Monday, September 28, 2015

Lawsuit against Minnesota-Duluth

In a move that everyone knew was coming, three former coaches at the University of Minnesota-Duluth have filed a lawsuit against the university alleging discrimination on seven different counts including gender and sexual orientation. Shannon Miller (hockey), Jen Banford (softball, hockey relations), and Annette Wiles (basketball) have worked together on the lawsuit, which was precipitated by events that began almost a year ago when Miller's contract was not renewed because the university claimed it could no longer afford her. She was, at the time, the highest paid women's hockey coach, but notably paid less the UMD's men's coach.

All three women are gay and the lawsuit alleges that their openness about their sexuality was a key factor in the discrimination they faced. We have not heard about specific incidents of discrimination, rather the coverage has focused on contracts and the timeline of events that lead to the dismissal and/or resignation of each woman. But I suspect more stories that corroborate the women's claims will be made public as the legal challenges proceed. Miller, for example, recounted to the press today that she came to work one day and found that the name tag on her office door had been removed and replaced with the word dyke. She took it down and reported it. The name tag was never replaced and the incident never investigated. She also received anonymous hate mail on department letterhead.

The UMD chancellor has said that--although he has not yet looked over the lawsuit--he is sure that the claims of discrimination against the university will be proven false but that "we can always get better" on diversity issues. Miller's story certainly exemplifies the need to do better and also suggests that the chancellor's comments about no discrimination taking place may be a little overconfident at this point.

The lawsuit is against UMD but it cites athletic director Josh Berlo extensively. Berlo remains the athletic director and the university continues to support him. Miller cites his arrival at UMD in 2013 as a turning point in the culture of the department:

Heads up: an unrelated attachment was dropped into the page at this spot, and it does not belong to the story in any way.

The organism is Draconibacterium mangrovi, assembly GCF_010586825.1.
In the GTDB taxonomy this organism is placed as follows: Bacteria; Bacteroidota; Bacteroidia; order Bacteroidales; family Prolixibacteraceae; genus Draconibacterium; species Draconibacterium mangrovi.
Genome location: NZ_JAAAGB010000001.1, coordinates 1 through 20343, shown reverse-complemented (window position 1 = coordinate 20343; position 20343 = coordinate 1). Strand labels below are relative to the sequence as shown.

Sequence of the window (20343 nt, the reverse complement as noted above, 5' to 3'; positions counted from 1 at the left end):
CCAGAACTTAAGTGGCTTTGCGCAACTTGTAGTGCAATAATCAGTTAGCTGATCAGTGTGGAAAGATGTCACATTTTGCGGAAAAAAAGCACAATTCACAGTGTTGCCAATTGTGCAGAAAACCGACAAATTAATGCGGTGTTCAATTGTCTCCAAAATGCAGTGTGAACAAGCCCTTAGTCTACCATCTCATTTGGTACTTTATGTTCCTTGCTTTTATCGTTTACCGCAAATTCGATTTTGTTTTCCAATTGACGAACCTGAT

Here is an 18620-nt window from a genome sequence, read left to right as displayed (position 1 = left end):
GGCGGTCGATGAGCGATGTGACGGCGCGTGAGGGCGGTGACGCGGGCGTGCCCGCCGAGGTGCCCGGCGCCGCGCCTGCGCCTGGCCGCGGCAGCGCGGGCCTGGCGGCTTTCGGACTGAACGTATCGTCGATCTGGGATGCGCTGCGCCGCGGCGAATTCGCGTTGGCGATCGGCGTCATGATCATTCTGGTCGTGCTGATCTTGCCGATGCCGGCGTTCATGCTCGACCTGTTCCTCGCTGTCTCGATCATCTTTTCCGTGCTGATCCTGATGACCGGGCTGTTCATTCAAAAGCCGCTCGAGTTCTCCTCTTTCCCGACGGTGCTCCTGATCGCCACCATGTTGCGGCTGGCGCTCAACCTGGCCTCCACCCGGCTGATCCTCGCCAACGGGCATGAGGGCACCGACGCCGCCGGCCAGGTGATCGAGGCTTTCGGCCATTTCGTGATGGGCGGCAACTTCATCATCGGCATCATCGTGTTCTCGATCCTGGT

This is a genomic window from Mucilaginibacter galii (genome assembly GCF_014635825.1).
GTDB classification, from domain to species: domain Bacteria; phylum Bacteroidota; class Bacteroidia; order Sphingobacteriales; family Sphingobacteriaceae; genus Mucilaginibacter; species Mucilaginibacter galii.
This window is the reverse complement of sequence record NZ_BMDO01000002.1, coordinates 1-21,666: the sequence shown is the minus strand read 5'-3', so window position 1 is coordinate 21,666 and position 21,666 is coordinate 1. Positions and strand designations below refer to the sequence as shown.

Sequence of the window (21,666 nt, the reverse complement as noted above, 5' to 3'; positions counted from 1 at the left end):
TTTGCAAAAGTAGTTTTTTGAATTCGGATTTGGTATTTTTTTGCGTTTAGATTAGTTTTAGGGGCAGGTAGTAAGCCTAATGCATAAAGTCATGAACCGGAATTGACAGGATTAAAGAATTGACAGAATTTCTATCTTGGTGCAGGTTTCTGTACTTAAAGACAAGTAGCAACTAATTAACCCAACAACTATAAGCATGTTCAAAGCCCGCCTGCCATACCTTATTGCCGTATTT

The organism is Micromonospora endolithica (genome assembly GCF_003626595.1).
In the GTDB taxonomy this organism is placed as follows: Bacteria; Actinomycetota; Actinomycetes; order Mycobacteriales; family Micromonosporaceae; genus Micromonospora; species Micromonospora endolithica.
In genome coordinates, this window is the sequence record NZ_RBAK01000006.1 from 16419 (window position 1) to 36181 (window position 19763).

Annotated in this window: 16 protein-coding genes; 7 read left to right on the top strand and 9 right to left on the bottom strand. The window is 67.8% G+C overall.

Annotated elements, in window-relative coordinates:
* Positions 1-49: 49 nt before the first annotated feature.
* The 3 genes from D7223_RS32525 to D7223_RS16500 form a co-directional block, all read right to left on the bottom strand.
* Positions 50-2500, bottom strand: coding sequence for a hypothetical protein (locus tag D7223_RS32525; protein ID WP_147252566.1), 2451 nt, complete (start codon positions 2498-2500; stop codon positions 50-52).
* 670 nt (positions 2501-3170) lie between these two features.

"It's language; it's how they treat you in meetings; it's how they don't meet with you; how they react when you take something forward to them, a complaint. So there was a shift, and it was a really strong shift, and it's the most abrupt and rude treatment I've ever received in my entire life as a professional." 

I find this indictment of Berlo interesting in light of a recent article in the Harvard Business Review titled "Why do so many incompetent men become leaders?" It is certainly relevant to the issue of female coaches and female athletic department administrators, as noted by friend-of-the-blog and activist Pat Griffin.

According to one of the coaches' lawyers--Dan Siegel, who was counsel on the Fresno State cases in which dismissed female coaches won millions in their discrimination lawsuits--the university has not engaged in any conversation about settlement. Right now this appears to be a "digging their heels in" case. Though this case, according to Siegel, is less complicated than the Fresno cases in terms of evidence proving discrimination. It is also notable that both schools are state universities. This means that the burden of either a settlement or award in favor of the plaintiffs will be born by the taxpayers--in one way or another.

I had truly thought that Fresno State would serve as cautionary tale for other institutions. UMD though appears to be on the path to becoming the new (old) Fresno State.